Savannah Chatham Co. school board discusses impacts of bus driver shortage

Published: Sep. 6, 2023 at 10:22 PM EDT|Updated: Sep. 6, 2023 at 11:13 PM EDT
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SAVANNAH, Ga. (WTOC) - Savannah-Chatham County students have been back in the classroom for about a month now and many of those students rely on the bus to get to school.

Transportation was a main topic at Wednesday night’s school board meeting as leaders are taking a closer look at the impacts of the bus driver shortage.

Leaders with Savannah-Chatham County Schools have set a goal this year - of having an on-time rate of 75% among pick-ups and drop-offs. So far this year, they say they haven’t been able to meet that.

“So when we look at some of the reasons or causes for us to be a little below where we should be at this point, it’s because of our driver shortages,” said Tammy Perkins, the lead director of SCCPSS Transportation.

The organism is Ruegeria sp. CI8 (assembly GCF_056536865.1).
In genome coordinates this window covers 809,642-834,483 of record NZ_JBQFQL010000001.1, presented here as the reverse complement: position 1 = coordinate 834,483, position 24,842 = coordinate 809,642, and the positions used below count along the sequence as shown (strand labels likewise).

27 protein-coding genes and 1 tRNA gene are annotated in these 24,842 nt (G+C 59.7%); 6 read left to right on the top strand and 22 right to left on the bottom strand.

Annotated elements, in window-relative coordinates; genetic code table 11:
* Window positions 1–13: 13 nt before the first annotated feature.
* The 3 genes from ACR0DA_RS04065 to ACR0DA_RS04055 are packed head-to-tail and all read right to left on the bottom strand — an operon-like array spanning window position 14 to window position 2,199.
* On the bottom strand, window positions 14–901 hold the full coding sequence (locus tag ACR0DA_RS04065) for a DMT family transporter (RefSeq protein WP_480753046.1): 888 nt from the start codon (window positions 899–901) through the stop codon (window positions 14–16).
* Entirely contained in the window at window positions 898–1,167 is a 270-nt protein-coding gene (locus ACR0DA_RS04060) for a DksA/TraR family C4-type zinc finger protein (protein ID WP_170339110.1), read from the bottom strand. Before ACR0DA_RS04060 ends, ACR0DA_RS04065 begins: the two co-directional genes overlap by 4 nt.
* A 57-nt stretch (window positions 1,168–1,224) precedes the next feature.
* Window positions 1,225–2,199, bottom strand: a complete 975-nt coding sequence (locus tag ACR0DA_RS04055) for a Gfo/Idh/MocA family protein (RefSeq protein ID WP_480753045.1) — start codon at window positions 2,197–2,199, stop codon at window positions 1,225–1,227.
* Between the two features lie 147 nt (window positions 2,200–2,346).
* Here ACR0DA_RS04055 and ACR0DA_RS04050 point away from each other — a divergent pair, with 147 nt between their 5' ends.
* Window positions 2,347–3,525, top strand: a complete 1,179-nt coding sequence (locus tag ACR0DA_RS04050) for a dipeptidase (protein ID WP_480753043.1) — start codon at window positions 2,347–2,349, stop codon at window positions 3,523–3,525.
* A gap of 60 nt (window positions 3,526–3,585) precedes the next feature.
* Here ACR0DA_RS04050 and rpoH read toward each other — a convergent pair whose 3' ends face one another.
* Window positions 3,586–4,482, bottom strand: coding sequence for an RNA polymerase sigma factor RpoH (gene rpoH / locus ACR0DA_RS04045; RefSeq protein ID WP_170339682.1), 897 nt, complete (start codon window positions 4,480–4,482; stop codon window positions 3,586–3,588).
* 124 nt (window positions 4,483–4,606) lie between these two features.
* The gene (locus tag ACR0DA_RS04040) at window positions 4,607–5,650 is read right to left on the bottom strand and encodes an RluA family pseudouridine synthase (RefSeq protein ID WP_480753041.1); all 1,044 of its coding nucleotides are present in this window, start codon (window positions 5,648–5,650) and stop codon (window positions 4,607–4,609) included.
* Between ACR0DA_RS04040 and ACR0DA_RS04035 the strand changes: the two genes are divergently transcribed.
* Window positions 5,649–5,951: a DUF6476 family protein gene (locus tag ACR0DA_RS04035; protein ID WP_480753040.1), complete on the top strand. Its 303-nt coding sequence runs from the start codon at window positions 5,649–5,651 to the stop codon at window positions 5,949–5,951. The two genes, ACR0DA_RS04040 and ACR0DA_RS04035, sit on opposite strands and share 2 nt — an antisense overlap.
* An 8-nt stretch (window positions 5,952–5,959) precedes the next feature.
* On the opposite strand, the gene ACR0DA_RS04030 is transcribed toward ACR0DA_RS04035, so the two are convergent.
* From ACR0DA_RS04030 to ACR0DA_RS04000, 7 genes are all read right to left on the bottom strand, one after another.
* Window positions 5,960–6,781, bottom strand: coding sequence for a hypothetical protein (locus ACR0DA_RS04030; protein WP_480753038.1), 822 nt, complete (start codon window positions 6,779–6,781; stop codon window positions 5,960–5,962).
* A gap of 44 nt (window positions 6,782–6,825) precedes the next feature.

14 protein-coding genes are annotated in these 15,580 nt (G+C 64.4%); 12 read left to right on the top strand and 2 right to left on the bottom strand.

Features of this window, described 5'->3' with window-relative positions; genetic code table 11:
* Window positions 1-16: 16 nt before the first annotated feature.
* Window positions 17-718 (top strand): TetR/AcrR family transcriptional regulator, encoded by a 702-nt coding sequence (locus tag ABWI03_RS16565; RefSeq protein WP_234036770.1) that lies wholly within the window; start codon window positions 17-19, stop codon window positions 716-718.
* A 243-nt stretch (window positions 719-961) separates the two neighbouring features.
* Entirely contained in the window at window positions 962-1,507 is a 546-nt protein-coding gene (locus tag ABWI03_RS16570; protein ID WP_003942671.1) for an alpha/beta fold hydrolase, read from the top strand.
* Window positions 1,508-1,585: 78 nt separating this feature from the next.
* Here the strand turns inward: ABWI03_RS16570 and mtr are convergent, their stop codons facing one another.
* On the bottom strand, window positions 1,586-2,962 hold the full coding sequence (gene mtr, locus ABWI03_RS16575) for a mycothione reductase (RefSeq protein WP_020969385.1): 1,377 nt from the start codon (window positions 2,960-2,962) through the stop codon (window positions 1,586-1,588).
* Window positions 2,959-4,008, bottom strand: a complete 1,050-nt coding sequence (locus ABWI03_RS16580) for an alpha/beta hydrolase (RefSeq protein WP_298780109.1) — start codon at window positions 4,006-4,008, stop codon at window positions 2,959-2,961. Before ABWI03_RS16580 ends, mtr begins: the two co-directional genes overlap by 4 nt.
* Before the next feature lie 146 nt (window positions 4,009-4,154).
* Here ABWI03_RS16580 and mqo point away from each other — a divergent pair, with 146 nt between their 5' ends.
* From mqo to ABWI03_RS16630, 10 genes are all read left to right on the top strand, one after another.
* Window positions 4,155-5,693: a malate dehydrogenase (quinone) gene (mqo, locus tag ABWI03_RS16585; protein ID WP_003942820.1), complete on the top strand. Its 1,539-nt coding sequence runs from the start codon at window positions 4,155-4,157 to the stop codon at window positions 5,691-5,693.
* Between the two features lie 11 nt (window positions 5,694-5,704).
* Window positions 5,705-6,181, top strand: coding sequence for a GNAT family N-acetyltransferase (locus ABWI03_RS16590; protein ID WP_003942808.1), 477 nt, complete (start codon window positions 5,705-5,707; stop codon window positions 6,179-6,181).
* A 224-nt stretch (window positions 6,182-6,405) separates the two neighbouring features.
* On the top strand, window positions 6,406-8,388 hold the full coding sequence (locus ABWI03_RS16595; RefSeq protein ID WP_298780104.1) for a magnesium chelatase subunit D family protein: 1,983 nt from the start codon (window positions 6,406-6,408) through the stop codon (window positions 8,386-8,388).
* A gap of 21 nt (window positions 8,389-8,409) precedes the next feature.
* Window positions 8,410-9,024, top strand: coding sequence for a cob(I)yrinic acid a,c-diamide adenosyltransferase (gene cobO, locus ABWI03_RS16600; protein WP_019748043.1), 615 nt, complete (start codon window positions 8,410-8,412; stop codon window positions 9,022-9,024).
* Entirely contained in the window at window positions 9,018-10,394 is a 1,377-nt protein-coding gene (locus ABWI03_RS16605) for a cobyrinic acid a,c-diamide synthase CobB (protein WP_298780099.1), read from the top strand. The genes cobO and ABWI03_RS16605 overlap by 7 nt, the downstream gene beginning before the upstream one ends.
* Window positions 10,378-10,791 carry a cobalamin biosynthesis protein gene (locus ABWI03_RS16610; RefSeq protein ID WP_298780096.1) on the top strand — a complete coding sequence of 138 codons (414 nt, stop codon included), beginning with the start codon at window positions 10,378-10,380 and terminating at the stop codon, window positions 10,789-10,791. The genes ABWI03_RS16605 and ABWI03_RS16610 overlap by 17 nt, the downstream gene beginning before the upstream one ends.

Tammy Perkins, a lead director with the school district’s transportation department, says so far in 2023, only 52% of bus arrivals and drop-offs are on time - more than 20% lower than they want to be.

“As we see our number of students increasing, you’ll see as we look closer at our driver data - that our number of drivers continues to decrease,” said Perkins.

According to data from the school district, they have 193 active drivers this school year - that’s down from 214 last year.

Some school board members say they know one answer to the problem.

“We do a lot of things really well. So, my comment now, is more for us as a board, and less for the transportation team. We need to pay people more. That’s what it comes down to,” said Shawn Kachmar, District 4 school board member.

But some members say summers off outside of the school year complicate that some.

“We really have to be creative with being competitive with the pay, when you compare the amount of days other entities are actually working,” said Dr. Tonia Howard-Hall, District 8 school board member.

Perkins says the district is actively recruiting new drivers, and winning some previous drivers back by offering them the same pay they had when they left the district.

They’re also working to simplify bus routes - all in an effort to reach that 75% on-time goal.

The district also says they’re working to increase the number of eight hour working positions as opposed to the typical five hours a day many bus drivers work.

They’re hoping a more traditional work day may entice more drivers to join the district.